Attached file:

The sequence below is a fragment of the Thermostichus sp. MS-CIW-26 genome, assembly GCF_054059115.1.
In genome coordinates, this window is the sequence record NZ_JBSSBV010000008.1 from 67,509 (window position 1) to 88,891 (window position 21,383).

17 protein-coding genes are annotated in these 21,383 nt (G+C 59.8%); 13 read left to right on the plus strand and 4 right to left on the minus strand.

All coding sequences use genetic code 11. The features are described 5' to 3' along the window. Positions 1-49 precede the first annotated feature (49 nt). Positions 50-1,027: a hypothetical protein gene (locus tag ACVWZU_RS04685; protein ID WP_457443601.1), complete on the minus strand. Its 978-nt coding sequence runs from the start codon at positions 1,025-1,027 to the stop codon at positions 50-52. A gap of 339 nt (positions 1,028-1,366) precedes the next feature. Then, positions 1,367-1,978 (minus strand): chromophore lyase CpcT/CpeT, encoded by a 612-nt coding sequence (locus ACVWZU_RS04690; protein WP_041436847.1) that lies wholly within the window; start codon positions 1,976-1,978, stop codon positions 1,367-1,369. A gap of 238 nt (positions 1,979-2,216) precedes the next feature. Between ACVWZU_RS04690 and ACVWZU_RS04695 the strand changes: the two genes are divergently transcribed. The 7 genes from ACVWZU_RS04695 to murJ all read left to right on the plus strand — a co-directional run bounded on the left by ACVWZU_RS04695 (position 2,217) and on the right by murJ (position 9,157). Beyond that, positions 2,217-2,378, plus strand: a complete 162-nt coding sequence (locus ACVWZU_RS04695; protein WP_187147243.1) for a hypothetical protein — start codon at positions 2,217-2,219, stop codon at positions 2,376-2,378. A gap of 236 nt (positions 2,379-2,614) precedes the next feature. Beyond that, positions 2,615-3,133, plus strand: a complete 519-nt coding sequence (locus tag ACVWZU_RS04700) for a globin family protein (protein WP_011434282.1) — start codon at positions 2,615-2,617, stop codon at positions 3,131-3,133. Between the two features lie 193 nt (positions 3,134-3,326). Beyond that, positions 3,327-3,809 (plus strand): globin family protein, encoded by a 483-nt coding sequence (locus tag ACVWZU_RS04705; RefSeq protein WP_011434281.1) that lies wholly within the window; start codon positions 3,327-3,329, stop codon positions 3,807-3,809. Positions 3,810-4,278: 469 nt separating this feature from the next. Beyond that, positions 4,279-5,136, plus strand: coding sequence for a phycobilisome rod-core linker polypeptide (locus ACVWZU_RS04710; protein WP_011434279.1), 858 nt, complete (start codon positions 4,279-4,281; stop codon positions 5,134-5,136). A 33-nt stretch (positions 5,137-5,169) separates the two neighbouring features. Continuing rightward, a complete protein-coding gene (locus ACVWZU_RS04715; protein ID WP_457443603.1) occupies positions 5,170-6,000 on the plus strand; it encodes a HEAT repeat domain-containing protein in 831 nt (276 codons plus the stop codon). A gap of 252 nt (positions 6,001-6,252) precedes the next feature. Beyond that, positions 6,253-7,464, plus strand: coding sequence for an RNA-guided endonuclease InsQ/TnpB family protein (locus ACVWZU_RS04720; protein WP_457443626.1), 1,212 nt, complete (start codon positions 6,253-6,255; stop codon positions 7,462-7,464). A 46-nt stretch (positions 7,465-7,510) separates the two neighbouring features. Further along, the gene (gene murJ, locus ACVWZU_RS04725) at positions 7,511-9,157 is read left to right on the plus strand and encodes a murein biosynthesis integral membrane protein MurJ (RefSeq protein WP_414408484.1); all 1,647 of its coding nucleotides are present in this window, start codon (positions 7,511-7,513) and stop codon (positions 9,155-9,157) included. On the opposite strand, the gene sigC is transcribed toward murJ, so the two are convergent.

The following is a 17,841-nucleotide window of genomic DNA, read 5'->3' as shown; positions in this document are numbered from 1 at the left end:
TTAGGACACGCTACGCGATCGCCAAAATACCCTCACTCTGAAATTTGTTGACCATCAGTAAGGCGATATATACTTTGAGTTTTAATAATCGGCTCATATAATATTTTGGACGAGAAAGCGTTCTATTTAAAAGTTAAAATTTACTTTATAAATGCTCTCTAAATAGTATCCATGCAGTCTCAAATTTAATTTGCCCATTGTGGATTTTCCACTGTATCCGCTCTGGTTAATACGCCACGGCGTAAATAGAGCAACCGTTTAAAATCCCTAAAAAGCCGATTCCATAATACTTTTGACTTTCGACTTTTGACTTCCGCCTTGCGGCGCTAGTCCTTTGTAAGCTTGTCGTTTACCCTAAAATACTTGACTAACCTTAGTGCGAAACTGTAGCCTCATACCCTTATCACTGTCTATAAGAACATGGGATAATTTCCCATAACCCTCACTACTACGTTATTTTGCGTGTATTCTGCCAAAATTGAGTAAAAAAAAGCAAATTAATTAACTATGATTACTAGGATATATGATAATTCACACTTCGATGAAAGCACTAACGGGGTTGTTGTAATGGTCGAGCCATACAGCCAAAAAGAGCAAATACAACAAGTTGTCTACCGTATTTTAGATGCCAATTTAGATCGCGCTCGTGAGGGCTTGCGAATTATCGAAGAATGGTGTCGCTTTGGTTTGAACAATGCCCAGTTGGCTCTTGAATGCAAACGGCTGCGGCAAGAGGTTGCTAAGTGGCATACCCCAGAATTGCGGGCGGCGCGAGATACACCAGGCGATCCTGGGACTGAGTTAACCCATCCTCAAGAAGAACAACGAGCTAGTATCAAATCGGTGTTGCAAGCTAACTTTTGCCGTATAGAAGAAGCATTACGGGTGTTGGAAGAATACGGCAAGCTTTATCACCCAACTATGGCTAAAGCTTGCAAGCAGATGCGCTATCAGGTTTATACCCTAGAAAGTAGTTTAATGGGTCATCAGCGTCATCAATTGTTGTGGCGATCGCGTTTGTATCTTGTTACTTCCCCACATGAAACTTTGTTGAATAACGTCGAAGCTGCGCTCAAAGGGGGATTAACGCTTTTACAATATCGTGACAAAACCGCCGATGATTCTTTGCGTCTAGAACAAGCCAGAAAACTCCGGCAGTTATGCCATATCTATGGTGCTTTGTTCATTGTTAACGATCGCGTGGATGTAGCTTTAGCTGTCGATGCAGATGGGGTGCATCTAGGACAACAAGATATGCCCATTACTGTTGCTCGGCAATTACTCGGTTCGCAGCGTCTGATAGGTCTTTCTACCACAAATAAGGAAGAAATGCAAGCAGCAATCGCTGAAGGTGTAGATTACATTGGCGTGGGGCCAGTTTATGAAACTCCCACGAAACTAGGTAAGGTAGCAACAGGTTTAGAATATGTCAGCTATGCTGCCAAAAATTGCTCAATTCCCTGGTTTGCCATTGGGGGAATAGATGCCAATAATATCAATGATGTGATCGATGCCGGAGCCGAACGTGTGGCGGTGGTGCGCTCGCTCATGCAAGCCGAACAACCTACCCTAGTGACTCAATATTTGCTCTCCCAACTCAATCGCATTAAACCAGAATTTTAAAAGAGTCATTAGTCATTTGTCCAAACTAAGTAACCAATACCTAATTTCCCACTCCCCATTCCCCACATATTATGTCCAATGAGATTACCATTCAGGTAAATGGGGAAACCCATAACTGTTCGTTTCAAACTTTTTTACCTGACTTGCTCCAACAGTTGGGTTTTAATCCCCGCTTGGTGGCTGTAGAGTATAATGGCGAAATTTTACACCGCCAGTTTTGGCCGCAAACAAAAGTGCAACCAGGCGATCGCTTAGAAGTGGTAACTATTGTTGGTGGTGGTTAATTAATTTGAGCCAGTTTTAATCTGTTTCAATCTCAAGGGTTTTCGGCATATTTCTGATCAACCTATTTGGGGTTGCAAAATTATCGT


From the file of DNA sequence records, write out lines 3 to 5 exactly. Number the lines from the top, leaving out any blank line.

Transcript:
17 protein-coding genes are annotated in these 21,383 nt (G+C 59.8%); 13 read left to right on the plus strand and 4 right to left on the minus strand.

All coding sequences use genetic code 11. The features are described 5' to 3' along the window. Positions 1-49 precede the first annotated feature (49 nt). Positions 50-1,027: a hypothetical protein gene (locus tag ACVWZU_RS04685; protein ID WP_457443601.1), complete on the minus strand. Its 978-nt coding sequence runs from the start codon at positions 1,025-1,027 to the stop codon at positions 50-52. A gap of 339 nt (positions 1,028-1,366) precedes the next feature. Then, positions 1,367-1,978 (minus strand): chromophore lyase CpcT/CpeT, encoded by a 612-nt coding sequence (locus ACVWZU_RS04690; protein WP_041436847.1) that lies wholly within the window; start codon positions 1,976-1,978, stop codon positions 1,367-1,369. A gap of 238 nt (positions 1,979-2,216) precedes the next feature. Between ACVWZU_RS04690 and ACVWZU_RS04695 the strand changes: the two genes are divergently transcribed. The 7 genes from ACVWZU_RS04695 to murJ all read left to right on the plus strand — a co-directional run bounded on the left by ACVWZU_RS04695 (position 2,217) and on the right by murJ (position 9,157). Beyond that, positions 2,217-2,378, plus strand: a complete 162-nt coding sequence (locus ACVWZU_RS04695; protein WP_187147243.1) for a hypothetical protein — start codon at positions 2,217-2,219, stop codon at positions 2,376-2,378. A gap of 236 nt (positions 2,379-2,614) precedes the next feature. Beyond that, positions 2,615-3,133, plus strand: a complete 519-nt coding sequence (locus tag ACVWZU_RS04700) for a globin family protein (protein WP_011434282.1) — start codon at positions 2,615-2,617, stop codon at positions 3,131-3,133. Between the two features lie 193 nt (positions 3,134-3,326). Beyond that, positions 3,327-3,809 (plus strand): globin family protein, encoded by a 483-nt coding sequence (locus tag ACVWZU_RS04705; RefSeq protein WP_011434281.1) that lies wholly within the window; start codon positions 3,327-3,329, stop codon positions 3,807-3,809. Positions 3,810-4,278: 469 nt separating this feature from the next. Beyond that, positions 4,279-5,136, plus strand: coding sequence for a phycobilisome rod-core linker polypeptide (locus ACVWZU_RS04710; protein WP_011434279.1), 858 nt, complete (start codon positions 4,279-4,281; stop codon positions 5,134-5,136). A 33-nt stretch (positions 5,137-5,169) separates the two neighbouring features. Continuing rightward, a complete protein-coding gene (locus ACVWZU_RS04715; protein ID WP_457443603.1) occupies positions 5,170-6,000 on the plus strand; it encodes a HEAT repeat domain-containing protein in 831 nt (276 codons plus the stop codon). A gap of 252 nt (positions 6,001-6,252) precedes the next feature. Beyond that, positions 6,253-7,464, plus strand: coding sequence for an RNA-guided endonuclease InsQ/TnpB family protein (locus ACVWZU_RS04720; protein WP_457443626.1), 1,212 nt, complete (start codon positions 6,253-6,255; stop codon positions 7,462-7,464). A 46-nt stretch (positions 7,465-7,510) separates the two neighbouring features. Further along, the gene (gene murJ, locus ACVWZU_RS04725) at positions 7,511-9,157 is read left to right on the plus strand and encodes a murein biosynthesis integral membrane protein MurJ (RefSeq protein WP_414408484.1); all 1,647 of its coding nucleotides are present in this window, start codon (positions 7,511-7,513) and stop codon (positions 9,155-9,157) included. On the opposite strand, the gene sigC is transcribed toward murJ, so the two are convergent.

The following is a 17,841-nucleotide window of genomic DNA, read 5'->3' as shown; positions in this document are numbered from 1 at the left end: